Astronomical bodies, including stars, planets, galaxies can have magnetic fields, generally generated by a dynamo, i.e., rotating material that is electrically conductive. They also be a remnant of earlier magnetism, preserved by ferromagnetism, the "permanent magnet" effect of iron and some other materials.
An object's magnetic field can be dipole, basically arranged with the two magnetic polarities in opposite directions, or multipole, arranged so that more than one region of its surface has each polarity. The dynamo includes moving material conducting electricity, e.g., something conductive convecting. A body (planet or star) showing a dipole field suggests the magnetic field's origin is largely the product of a single large dynamo or aligned dynamos. A multipole field may be the result of ferromagnetism generated at an earlier age, or may be multiple misaligned dynamos. The latter is more likely in larger bodies and in slower rotation. A magnetic field can be "basically" dipole, i.e., include only small, weak regions other than what is expected in a dipole. Jupiter has a dipole field, but also magnetic spots, which might share characteristics of sunspots.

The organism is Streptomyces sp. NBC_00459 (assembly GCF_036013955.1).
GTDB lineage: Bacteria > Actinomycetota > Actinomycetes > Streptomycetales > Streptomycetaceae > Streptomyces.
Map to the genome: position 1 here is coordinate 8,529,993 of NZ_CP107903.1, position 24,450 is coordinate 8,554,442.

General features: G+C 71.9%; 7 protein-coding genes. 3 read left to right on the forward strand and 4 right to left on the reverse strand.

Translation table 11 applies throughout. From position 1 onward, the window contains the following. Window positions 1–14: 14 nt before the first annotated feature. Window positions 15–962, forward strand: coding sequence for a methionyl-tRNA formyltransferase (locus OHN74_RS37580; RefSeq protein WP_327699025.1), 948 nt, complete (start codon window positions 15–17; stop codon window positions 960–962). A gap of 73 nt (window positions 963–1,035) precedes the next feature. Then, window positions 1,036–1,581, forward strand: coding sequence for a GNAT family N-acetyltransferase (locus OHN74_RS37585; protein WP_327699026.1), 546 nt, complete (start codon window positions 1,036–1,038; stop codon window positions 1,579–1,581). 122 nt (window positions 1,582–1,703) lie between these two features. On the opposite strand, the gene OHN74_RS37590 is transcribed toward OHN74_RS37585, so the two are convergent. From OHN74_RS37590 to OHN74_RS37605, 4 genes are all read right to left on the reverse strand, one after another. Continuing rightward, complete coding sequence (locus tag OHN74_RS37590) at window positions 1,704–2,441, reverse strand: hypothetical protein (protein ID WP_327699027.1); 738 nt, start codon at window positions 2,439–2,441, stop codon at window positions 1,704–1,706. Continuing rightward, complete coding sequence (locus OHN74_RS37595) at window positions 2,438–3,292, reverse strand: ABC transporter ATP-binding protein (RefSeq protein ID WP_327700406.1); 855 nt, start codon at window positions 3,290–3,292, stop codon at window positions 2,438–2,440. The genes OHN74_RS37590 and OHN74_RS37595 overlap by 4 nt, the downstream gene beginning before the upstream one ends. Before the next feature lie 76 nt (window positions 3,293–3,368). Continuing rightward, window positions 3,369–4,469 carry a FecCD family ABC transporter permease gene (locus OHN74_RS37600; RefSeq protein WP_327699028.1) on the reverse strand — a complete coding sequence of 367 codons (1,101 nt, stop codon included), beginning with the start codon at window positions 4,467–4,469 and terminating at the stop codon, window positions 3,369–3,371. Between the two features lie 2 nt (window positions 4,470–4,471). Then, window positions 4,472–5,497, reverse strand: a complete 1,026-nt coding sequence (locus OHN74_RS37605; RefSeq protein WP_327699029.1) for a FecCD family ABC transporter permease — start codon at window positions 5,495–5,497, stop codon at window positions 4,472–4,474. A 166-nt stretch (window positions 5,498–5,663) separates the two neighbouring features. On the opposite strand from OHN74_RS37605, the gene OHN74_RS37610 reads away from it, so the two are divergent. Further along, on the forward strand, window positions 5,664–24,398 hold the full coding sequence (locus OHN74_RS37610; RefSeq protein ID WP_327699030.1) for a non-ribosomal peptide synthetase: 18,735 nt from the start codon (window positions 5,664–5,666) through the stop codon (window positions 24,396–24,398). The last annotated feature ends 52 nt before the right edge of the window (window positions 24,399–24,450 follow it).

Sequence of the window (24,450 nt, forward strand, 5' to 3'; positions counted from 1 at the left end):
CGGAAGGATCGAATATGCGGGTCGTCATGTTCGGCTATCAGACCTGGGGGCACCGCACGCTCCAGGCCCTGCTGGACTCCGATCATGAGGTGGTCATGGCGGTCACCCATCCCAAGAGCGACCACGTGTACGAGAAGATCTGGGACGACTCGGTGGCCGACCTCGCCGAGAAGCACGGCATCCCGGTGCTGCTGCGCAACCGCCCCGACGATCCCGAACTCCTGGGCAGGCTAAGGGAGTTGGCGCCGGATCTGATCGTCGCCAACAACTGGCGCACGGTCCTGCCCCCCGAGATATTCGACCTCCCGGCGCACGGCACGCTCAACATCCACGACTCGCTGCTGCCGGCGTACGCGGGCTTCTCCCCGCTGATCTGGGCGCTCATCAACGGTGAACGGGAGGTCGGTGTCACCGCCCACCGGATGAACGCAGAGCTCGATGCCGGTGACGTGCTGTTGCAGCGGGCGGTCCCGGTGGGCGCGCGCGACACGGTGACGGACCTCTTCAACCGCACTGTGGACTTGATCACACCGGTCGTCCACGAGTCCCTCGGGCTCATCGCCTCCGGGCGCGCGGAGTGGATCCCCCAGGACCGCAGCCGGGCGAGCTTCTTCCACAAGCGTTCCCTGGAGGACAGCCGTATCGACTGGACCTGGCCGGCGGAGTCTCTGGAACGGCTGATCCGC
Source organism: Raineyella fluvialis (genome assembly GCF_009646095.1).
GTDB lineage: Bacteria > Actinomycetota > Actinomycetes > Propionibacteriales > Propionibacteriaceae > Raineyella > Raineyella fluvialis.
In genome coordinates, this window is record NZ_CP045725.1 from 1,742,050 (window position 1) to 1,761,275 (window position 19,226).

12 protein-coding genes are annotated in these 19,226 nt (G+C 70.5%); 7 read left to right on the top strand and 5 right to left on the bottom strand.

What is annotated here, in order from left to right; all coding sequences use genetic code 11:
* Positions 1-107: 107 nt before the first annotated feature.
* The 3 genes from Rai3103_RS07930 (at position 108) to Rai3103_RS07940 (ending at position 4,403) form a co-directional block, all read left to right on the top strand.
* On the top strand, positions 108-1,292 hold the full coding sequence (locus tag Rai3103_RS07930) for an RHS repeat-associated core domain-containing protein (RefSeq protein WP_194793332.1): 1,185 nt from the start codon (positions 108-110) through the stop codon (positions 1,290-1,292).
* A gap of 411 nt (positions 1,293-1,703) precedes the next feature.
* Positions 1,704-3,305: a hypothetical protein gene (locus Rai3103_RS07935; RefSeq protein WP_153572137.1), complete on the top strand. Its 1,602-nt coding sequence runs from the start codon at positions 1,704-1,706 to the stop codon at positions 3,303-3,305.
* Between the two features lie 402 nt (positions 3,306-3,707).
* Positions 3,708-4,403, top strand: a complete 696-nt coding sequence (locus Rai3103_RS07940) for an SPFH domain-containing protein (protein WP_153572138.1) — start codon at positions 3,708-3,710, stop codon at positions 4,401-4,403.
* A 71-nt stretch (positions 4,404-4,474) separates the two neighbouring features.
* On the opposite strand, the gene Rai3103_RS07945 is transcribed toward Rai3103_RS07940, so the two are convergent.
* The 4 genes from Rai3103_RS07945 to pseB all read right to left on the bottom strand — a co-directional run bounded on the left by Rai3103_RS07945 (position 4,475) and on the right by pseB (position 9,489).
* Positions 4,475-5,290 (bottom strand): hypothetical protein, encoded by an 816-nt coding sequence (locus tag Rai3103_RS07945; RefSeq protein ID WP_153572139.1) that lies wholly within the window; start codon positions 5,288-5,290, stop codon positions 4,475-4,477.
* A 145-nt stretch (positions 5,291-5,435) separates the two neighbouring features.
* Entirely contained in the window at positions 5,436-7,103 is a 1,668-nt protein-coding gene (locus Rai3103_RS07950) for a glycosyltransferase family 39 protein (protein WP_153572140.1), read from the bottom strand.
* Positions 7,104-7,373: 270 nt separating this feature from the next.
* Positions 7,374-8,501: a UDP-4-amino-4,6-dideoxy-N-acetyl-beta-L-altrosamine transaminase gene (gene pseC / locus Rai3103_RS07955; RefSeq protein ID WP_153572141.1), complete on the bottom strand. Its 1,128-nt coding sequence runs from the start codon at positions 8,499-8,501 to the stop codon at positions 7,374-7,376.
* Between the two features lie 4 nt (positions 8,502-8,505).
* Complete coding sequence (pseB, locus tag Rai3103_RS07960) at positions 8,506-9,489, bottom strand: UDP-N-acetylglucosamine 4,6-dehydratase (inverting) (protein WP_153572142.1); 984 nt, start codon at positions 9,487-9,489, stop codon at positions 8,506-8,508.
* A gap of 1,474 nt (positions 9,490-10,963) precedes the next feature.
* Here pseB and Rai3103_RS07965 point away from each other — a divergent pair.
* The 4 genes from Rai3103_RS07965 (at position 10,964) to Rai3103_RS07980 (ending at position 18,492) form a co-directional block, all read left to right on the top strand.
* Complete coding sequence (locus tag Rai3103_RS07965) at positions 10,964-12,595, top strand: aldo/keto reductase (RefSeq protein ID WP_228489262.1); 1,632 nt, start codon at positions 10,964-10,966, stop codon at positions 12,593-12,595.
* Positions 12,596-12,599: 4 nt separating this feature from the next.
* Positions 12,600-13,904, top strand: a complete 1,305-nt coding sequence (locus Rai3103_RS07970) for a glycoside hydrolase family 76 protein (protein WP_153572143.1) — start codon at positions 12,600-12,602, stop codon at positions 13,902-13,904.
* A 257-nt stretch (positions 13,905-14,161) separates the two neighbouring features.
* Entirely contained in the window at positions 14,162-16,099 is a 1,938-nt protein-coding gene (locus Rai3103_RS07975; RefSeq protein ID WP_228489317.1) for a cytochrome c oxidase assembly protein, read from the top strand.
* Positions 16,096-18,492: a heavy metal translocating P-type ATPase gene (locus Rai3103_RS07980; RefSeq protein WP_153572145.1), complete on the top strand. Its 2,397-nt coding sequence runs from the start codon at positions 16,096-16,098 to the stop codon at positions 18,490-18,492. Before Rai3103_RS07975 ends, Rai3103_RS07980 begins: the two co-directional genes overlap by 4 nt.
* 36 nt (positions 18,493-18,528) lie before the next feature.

An angular power spectrum of the magnetic field strength (a magnetic power spectrum, using power in the sense of "the square of the multipole expansion coefficients") around a spherical magnetized object (or sphere-shaped surface concentric with the center of an object) yields a characteristic of the field, e.g., to what degree it is organized into multiple poles at various scales.
There is a tendency to align a body's magnetic field with its rotation, but it can be off, often by several degrees, a dipole tilt. Some cited solar system magnetic fields (sources I've found are not always consistent):
|Body||Topology||Dipole Tilt||Field at equator|
|Earth||dipole||11°||about 0.3 gauss|
Io, Europa, Callisto, and Titan have basically none. The Sun's varies over its 22-year cycle during which it flips polarity twice. Its topology varies, more dipole-like during solar minimum (fewest sunspots), the tilt for most of the cycle is 10° or less, and its magnetic flux density is on the order of 100 times Earth's.
Current models and simulations produces some of the features seen in solar system magnetic fields, but have not been made to consistently reproduce them in detail.
Stellar magnetic fields (other than the Sun) can be detected and studied through Zeeman-Doppler imaging. Compact objects have strong fields.